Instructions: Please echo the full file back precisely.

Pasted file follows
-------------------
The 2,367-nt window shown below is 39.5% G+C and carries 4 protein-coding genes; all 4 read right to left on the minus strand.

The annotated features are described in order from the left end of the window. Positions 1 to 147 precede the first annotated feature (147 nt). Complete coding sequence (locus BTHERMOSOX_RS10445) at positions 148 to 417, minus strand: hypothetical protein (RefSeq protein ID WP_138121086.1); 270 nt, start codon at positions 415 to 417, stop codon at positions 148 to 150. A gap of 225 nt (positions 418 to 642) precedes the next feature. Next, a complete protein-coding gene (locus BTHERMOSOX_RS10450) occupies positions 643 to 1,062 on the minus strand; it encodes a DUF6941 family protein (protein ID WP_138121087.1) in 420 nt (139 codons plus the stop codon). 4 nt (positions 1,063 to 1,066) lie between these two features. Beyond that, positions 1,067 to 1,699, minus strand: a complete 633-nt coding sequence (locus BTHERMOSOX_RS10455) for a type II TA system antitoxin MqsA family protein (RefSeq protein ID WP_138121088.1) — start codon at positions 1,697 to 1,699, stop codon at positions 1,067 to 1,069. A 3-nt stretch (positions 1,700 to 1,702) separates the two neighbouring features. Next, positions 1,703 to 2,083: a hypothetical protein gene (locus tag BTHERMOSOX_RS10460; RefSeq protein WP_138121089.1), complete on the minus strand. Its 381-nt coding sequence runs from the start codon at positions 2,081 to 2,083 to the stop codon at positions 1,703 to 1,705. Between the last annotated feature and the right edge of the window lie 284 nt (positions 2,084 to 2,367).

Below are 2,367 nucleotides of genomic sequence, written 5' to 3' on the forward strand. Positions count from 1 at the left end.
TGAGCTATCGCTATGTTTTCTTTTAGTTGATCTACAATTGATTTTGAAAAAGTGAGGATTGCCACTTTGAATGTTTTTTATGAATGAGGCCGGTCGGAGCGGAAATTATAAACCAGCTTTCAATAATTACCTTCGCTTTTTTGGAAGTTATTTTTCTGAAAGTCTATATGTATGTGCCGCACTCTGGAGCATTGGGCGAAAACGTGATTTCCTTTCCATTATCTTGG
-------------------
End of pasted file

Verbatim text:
The 2,367-nt window shown below is 39.5% G+C and carries 4 protein-coding genes; all 4 read right to left on the minus strand.

The annotated features are described in order from the left end of the window. Positions 1 to 147 precede the first annotated feature (147 nt). Complete coding sequence (locus BTHERMOSOX_RS10445) at positions 148 to 417, minus strand: hypothetical protein (RefSeq protein ID WP_138121086.1); 270 nt, start codon at positions 415 to 417, stop codon at positions 148 to 150. A gap of 225 nt (positions 418 to 642) precedes the next feature. Next, a complete protein-coding gene (locus BTHERMOSOX_RS10450) occupies positions 643 to 1,062 on the minus strand; it encodes a DUF6941 family protein (protein ID WP_138121087.1) in 420 nt (139 codons plus the stop codon). 4 nt (positions 1,063 to 1,066) lie between these two features. Beyond that, positions 1,067 to 1,699, minus strand: a complete 633-nt coding sequence (locus BTHERMOSOX_RS10455) for a type II TA system antitoxin MqsA family protein (RefSeq protein ID WP_138121088.1) — start codon at positions 1,697 to 1,699, stop codon at positions 1,067 to 1,069. A 3-nt stretch (positions 1,700 to 1,702) separates the two neighbouring features. Next, positions 1,703 to 2,083: a hypothetical protein gene (locus tag BTHERMOSOX_RS10460; RefSeq protein WP_138121089.1), complete on the minus strand. Its 381-nt coding sequence runs from the start codon at positions 2,081 to 2,083 to the stop codon at positions 1,703 to 1,705. Between the last annotated feature and the right edge of the window lie 284 nt (positions 2,084 to 2,367).

Below are 2,367 nucleotides of genomic sequence, written 5' to 3' on the forward strand. Positions count from 1 at the left end.
TGAGCTATCGCTATGTTTTCTTTTAGTTGATCTACAATTGATTTTGAAAAAGTGAGGATTGCCACTTTGAATGTTTTTTATGAATGAGGCCGGTCGGAGCGGAAATTATAAACCAGCTTTCAATAATTACCTTCGCTTTTTTGGAAGTTATTTTTCTGAAAGTCTATATGTATGTGCCGCACTCTGGAGCATTGGGCGAAAACGTGATTTCCTTTCCATTATCTTGG